When HTC finally drew back the curtains on the One M8, I was in awe. What a beautiful phone, right?
Not everyone agrees. Michael says the design of the One M7 is prettier and more bold, even if the M8 is more refined and feels better in the hand.
Still, few will argue that the One M8 is anything but a masterpiece. The phone is gorgeous, it feels phenomenal in the hand, and it’s a marvel in smartphone design, a testament to HTC’s attention to detail and design prowess. Inside and out, it’s one of the most complete, balanced, and spectacular phones I’ve ever used. Period.
But the camera is something I had a problem with from the moment I peeked at the One M8 review Michael wrote for us before the embargo lifted. A 4.1-megapixel camera with a 2-megapixel sensor for measuring relative depth. Really?
I had already planned to write a reaction piece to the announcement that day, but the fact that HTC chose not to actively improve the camera but instead take a lateral move in favor of a gimmicky parlor trick that works a fraction of the time lit a fire beneath me. That led to me writing a piece titled How HTC ruined the best phone of the year … again.
Basically, I explained that for the third year in a row, HTC managed to create a fantastic smartphone with great specifications, beautiful design, and an overall superb experience, yet the company never fails to come up short in the image sensing department. The One X’s camera was a heavily marketed item on its features list and it turned out to be pretty awful. The One M7’s UltraPixel camera was a great proof of concept and a bold statement we could sort of get behind. But it paled in comparison to much of the competition – especially PureView. And rather than improving on that, HTC fixed and improved virtually every other aspect of the phone while dropping one of the best features of the M7’s camera, optical image stabilization, in favor of the Duo Camera setup.
I was wrong.
To be fair, I wasn’t at all wrong about the One M8 itself. It’s fantastic, just as Michael and I both have said several times now in reviews, editorials, podcasts, and everywhere else. The One M8 is a killer smartphone. Full stop. And the camera, though not quite as bad as I had expected, is still a pretty big disappointment.
I didn’t want to give the One M8 a pass on its haphazard camera just because it’s almost perfect in every other area. HTC got the storage options right, the display is stupendous, the BoomSound speakers sound amazing, the phone is built incredibly well, and for the first time ever, I’m content with Sense.
But I couldn’t overlook the fact that I really like the One M8. A lot.
After publishing my review of the One M8, I switched to the Nexus 5 for the After The Buzz segment and continued carrying it until Sunday. It’s also a very nice phone. I’ve always had a soft spot in my heart for Nexus devices. But the Nexus 5, for some reason, doesn’t move me quite like the Nexus 4 or Galaxy Nexus did.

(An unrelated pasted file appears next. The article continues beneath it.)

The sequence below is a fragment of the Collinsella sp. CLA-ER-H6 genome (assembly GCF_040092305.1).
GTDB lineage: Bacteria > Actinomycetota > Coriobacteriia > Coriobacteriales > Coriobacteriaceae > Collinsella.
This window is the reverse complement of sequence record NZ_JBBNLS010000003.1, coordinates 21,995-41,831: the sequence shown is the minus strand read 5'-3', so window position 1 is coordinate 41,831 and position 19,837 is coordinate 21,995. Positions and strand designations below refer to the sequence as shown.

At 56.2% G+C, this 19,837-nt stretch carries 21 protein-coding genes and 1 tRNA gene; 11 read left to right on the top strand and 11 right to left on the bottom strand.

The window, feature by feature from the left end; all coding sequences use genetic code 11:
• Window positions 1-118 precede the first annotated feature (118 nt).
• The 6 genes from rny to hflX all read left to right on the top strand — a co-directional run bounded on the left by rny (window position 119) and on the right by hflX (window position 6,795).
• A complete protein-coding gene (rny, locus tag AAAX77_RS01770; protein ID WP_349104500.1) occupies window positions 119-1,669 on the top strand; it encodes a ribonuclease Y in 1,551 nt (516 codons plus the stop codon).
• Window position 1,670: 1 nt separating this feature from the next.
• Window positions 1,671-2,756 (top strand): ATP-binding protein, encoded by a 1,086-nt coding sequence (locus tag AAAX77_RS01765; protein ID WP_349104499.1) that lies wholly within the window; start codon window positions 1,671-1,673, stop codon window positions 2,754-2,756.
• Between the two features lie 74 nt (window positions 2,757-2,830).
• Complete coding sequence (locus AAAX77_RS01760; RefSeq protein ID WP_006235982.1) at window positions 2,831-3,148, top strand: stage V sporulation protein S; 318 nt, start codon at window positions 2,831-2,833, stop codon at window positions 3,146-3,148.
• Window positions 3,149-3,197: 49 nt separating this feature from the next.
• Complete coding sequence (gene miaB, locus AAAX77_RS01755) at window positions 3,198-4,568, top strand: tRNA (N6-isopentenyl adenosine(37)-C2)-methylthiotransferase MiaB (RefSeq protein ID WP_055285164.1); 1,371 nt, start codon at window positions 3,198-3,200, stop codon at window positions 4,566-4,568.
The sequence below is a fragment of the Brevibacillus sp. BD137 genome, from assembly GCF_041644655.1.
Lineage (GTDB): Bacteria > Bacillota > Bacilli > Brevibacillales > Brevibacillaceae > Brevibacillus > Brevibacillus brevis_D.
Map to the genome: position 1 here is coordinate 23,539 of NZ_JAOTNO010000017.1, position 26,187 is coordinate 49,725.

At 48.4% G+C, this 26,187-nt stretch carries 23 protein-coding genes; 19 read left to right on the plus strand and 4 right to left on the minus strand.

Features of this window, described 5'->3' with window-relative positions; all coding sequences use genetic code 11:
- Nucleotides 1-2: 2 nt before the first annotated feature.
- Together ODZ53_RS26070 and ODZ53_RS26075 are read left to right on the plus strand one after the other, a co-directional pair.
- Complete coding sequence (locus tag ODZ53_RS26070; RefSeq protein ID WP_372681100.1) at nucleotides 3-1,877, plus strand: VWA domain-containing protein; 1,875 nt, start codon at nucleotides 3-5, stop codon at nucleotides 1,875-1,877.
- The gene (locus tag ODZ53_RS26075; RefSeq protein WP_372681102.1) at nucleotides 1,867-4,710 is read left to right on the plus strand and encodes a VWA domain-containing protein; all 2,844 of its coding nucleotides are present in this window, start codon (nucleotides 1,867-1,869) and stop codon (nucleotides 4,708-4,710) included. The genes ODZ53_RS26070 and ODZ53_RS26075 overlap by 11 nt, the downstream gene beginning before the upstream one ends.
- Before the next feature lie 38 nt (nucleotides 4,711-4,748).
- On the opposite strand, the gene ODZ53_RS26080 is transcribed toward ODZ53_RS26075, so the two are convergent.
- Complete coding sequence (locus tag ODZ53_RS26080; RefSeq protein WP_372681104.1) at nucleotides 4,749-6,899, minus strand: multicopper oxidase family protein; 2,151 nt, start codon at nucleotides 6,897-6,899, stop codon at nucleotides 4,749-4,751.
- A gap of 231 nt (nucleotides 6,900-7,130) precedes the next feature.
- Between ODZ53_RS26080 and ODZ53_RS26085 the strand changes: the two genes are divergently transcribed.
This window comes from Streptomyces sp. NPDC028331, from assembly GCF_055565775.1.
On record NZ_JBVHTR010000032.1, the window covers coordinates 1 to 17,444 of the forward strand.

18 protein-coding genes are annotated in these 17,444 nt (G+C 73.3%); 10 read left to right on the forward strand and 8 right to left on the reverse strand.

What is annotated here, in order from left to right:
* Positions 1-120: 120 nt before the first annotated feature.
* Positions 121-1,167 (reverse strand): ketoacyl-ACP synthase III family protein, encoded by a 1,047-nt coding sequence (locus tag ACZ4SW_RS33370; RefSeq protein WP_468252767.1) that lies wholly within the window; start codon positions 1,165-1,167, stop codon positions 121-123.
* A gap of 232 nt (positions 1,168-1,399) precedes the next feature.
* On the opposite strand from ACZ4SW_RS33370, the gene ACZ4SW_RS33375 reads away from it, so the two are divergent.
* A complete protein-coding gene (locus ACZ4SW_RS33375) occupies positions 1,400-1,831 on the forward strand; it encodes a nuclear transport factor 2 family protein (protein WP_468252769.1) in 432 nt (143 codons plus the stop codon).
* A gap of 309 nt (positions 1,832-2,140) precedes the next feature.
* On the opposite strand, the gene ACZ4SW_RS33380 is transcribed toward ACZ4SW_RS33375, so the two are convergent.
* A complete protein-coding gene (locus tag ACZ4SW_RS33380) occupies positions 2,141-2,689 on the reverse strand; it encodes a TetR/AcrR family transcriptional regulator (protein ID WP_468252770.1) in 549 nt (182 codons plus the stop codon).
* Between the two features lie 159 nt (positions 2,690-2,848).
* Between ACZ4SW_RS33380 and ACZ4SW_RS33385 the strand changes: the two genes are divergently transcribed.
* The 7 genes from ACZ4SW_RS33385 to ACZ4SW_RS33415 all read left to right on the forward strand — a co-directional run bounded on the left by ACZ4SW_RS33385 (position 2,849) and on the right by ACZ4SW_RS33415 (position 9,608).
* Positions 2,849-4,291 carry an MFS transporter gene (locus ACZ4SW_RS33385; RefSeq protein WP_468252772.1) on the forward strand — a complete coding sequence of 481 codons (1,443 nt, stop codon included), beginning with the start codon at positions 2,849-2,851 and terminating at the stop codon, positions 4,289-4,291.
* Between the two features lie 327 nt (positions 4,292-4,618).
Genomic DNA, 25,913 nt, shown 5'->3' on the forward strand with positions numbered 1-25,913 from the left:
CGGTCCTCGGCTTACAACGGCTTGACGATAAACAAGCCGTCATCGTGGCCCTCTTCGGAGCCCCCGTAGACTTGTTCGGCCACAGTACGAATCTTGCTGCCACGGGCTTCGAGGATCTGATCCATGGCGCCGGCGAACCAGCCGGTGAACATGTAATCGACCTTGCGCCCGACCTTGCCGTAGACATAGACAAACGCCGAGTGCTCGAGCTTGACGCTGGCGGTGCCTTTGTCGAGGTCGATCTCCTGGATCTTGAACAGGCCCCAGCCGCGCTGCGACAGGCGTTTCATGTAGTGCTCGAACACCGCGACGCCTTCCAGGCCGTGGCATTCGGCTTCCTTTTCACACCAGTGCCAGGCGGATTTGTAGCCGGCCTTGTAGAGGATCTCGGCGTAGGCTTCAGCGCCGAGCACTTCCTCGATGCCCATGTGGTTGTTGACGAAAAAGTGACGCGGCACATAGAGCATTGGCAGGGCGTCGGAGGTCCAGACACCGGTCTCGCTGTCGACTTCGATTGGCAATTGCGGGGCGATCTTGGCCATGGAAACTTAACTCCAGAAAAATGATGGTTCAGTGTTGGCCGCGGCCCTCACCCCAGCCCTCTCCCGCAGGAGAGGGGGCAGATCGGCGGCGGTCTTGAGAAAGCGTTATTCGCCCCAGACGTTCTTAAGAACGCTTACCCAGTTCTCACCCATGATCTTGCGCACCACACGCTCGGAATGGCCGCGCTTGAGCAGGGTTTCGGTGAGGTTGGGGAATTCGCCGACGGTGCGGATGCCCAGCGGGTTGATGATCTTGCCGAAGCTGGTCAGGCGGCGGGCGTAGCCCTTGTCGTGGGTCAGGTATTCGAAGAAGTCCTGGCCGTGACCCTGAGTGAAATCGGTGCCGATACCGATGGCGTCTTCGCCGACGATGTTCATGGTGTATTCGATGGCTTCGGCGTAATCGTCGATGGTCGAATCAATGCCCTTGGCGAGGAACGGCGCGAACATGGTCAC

And on Sunday, I popped my SIM back in the Moto X, which has – for the last eight months – been my goto device, my personal choice for a daily driver. But coming back to it after using the M8 was … frustrating, to say the least. It felt sluggish and just didn’t carry the same luster it did before.
The One M8 ruined me.
I simply didn’t account for how great everything else would be once I actually got my hands on the phone. I knew I would be looking to upgrade in the near future, and I had narrowed my potential smartphones down to just a few handsets: Oppo Find 7, One M8, Nexus 5, or OnePlus One.
Of those, the Nexus 5 also has a relatively mediocre camera. The Oppo Find 7 has some interesting imaging tricks up its sleeve which I look forward to trying out later this week. And the OnePlus One will have a 13-megapixel Sony Exmor camera with OIS.
I’m still interested to see what the Find 7 and OnePlus One have to offer, imaging-wise. But I was just so pleased with everything else the One M8 offers, I will just have to deal with the mediocre camera, just as I have done with every other Android phone I’ve ever used.
It’s unfortunate, but after some thought, I’d rather have a phone that does everything exceptionally well save for the camera (M8) than a phone that has a truly impressive camera but doesn’t suit my needs as a phone (Lumia 1020).
Essentially, I was wrong about my own priorities.
That, of course, still doesn’t mean I agree with the droves of people who insist I carry a dedicated camera if I want to take nice pictures. And it doesn’t mean HTC gets a pass. I still think the M8 would be a better phone by a factor of three or four if the company had simply used an optically stabilized 8- or 13-megapixel camera.
So far, I’m happy with my purchase – I have no regrets. I just have to manage my expectations of the phone’s camera; it’s the one thing I don’t like about the phone. That’s a short list in comparison to all the things I haven’t liked about past Android phones.
Now, go ahead and say it. “I told you so.”